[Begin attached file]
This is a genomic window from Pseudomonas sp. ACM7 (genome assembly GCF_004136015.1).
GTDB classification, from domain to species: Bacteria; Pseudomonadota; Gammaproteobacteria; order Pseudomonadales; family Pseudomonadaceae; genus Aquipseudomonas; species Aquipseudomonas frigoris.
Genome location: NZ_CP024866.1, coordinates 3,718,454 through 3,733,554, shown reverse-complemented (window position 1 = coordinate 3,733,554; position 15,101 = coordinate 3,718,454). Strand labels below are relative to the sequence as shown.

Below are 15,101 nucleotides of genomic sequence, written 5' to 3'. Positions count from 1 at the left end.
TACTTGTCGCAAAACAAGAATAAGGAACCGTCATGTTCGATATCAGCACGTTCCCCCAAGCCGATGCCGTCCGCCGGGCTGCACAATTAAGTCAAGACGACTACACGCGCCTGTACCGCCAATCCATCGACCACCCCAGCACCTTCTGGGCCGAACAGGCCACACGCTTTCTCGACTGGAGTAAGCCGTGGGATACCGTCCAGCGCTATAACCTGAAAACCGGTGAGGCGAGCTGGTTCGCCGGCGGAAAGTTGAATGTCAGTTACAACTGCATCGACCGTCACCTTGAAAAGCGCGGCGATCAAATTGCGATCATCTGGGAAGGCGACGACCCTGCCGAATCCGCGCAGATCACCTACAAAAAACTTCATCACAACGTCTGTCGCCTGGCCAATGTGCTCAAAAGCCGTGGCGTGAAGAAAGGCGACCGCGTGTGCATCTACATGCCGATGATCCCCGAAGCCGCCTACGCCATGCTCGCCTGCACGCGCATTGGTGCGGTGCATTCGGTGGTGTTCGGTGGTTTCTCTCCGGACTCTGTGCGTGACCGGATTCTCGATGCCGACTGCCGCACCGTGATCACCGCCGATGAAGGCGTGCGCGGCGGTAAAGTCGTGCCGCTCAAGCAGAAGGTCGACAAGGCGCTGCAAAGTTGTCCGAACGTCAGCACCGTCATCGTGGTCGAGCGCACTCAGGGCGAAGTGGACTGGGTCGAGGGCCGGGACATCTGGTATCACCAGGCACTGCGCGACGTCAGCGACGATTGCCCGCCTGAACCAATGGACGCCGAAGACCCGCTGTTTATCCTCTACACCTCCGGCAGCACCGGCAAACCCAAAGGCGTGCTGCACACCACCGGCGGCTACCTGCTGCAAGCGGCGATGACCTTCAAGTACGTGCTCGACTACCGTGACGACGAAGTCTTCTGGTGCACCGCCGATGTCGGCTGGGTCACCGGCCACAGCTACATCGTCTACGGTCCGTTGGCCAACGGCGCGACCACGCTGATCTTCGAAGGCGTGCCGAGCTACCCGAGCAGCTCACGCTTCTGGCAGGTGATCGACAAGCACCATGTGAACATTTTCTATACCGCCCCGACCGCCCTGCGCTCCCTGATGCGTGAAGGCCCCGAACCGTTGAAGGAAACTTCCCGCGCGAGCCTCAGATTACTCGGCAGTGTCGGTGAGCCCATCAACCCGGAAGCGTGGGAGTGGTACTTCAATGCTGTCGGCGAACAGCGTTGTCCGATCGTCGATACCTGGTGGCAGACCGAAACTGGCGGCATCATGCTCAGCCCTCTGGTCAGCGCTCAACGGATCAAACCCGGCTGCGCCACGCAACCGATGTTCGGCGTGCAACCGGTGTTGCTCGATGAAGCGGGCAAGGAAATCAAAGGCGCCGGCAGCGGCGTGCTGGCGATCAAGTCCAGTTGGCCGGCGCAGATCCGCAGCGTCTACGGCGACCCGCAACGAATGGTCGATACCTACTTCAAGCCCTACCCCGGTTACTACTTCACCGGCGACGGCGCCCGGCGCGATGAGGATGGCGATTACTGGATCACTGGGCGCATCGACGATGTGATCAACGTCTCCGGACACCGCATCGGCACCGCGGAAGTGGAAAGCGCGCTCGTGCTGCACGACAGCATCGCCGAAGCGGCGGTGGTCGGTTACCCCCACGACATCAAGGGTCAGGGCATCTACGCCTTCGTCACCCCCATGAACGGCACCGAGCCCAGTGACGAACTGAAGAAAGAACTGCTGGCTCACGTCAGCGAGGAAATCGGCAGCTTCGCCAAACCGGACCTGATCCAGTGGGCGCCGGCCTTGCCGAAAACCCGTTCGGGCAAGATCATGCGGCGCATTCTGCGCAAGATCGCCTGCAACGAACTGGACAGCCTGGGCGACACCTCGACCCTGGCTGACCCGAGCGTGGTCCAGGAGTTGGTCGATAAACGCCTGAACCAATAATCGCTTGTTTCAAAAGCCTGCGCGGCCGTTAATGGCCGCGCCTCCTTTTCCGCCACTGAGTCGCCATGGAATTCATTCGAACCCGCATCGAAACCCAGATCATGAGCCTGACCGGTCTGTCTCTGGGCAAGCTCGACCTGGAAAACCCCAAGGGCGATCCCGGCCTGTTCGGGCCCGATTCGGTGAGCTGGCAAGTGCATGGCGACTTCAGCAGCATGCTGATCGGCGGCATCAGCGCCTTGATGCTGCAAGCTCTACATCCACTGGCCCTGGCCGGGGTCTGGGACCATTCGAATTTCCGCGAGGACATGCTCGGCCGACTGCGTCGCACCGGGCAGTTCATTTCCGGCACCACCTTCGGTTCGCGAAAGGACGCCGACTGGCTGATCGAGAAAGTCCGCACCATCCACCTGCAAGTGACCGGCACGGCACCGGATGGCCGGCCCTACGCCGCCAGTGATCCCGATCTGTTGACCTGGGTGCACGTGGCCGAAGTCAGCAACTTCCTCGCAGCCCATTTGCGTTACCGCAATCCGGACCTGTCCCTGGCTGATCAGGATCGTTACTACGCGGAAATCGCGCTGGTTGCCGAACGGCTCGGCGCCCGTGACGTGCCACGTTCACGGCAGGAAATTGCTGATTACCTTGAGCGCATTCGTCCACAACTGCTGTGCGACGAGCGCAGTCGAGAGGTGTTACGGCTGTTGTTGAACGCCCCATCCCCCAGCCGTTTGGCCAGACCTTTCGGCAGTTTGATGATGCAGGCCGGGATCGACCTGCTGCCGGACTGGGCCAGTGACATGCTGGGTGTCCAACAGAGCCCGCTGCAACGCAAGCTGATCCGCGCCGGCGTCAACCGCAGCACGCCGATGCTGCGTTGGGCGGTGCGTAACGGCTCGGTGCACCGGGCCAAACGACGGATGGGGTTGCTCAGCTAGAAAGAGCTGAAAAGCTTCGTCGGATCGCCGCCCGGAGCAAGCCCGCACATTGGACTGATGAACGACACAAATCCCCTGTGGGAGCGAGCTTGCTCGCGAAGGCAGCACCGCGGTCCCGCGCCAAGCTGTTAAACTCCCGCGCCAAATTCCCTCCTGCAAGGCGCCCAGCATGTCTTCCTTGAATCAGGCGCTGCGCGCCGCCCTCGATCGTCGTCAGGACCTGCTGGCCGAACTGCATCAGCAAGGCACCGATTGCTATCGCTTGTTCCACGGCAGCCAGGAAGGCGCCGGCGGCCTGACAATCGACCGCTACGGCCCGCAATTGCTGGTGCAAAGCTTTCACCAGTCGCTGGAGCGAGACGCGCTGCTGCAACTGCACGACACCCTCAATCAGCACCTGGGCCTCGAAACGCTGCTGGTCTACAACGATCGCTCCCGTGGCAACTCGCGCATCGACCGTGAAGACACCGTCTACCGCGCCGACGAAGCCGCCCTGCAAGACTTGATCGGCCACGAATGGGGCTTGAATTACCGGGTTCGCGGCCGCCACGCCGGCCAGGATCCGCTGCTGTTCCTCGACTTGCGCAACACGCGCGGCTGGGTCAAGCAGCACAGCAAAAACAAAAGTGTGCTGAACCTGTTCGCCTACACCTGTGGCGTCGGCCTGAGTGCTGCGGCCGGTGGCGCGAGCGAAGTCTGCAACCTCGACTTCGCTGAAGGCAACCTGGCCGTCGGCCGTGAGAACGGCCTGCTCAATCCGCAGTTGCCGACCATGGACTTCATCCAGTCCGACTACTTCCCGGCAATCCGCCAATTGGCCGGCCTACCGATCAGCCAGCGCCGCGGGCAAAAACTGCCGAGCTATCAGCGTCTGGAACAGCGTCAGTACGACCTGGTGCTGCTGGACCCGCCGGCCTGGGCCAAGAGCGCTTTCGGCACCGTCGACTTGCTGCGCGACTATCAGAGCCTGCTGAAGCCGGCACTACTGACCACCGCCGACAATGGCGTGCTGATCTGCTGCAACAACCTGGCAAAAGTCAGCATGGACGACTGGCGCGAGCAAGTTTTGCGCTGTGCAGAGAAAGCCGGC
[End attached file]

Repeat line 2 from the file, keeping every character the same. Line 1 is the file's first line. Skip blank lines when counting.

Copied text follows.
GTDB classification, from domain to species: Bacteria; Pseudomonadota; Gammaproteobacteria; order Pseudomonadales; family Pseudomonadaceae; genus Aquipseudomonas; species Aquipseudomonas frigoris.